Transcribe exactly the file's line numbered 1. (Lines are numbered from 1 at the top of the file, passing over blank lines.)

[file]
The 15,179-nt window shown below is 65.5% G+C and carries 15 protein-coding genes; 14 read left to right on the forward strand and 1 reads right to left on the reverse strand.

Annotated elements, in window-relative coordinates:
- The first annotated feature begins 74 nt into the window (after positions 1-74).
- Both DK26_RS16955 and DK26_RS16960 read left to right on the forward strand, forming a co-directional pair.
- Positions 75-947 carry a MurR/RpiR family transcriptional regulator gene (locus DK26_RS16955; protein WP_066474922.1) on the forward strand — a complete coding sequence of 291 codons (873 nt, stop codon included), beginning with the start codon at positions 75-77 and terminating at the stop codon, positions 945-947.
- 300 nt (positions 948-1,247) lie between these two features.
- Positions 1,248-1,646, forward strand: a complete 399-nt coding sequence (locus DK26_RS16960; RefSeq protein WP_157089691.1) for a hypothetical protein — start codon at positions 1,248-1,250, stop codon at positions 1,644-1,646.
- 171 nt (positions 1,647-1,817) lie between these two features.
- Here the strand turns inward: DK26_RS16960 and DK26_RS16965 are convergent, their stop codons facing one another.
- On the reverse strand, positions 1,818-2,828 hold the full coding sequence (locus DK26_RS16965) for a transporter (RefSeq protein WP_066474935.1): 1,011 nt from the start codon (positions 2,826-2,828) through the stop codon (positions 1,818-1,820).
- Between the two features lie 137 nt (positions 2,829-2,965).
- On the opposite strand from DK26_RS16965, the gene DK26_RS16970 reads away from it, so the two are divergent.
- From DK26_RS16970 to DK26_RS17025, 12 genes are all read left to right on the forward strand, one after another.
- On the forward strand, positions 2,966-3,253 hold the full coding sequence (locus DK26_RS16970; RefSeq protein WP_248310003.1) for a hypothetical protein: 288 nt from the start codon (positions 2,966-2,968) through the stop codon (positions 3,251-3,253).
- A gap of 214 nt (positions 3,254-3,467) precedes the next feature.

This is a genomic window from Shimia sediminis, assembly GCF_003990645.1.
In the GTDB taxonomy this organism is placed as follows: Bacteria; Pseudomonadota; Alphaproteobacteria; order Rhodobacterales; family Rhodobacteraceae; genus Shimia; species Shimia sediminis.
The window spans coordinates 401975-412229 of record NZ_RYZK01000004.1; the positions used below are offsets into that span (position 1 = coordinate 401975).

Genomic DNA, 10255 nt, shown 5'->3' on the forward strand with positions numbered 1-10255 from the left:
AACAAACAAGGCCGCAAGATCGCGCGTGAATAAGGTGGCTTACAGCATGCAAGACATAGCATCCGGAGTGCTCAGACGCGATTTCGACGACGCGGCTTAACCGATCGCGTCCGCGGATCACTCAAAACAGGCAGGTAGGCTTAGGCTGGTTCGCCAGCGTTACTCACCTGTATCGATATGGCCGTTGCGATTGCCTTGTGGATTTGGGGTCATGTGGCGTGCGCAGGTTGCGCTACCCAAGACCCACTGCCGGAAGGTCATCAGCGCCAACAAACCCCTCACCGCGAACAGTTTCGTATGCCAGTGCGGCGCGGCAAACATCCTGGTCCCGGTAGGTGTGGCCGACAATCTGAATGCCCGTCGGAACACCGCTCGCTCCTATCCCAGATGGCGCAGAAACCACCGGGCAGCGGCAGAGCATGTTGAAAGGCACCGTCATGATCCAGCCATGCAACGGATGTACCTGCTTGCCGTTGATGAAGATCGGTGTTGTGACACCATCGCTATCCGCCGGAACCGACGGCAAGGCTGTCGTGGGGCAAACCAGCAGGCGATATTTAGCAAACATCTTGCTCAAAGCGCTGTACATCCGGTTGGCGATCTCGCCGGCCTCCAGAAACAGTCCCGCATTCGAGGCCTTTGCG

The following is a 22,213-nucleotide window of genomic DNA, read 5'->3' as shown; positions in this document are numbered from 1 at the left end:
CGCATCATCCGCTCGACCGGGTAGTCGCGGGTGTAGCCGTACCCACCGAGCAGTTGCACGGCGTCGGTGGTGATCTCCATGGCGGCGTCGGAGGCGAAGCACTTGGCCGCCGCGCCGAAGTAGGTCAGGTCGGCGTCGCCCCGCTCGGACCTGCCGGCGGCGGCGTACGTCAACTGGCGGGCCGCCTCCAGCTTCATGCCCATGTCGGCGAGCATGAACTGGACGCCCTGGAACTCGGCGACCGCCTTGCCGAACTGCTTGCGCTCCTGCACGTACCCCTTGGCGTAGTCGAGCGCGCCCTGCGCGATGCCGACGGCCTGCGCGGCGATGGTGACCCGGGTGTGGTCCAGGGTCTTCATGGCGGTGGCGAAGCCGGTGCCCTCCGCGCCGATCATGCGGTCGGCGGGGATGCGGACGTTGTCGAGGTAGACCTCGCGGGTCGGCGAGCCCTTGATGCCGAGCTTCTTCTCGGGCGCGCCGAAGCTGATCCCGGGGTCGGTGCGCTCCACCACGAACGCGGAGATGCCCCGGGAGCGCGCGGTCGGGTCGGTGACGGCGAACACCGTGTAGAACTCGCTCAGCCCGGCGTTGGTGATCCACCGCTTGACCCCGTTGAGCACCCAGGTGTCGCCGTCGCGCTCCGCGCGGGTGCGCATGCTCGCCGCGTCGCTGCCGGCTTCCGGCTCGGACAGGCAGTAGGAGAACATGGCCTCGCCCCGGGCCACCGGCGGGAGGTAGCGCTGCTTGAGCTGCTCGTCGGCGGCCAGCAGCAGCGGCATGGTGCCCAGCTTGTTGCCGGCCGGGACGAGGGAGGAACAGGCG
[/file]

The 15,179-nt window shown below is 65.5% G+C and carries 15 protein-coding genes; 14 read left to right on the forward strand and 1 reads right to left on the reverse strand.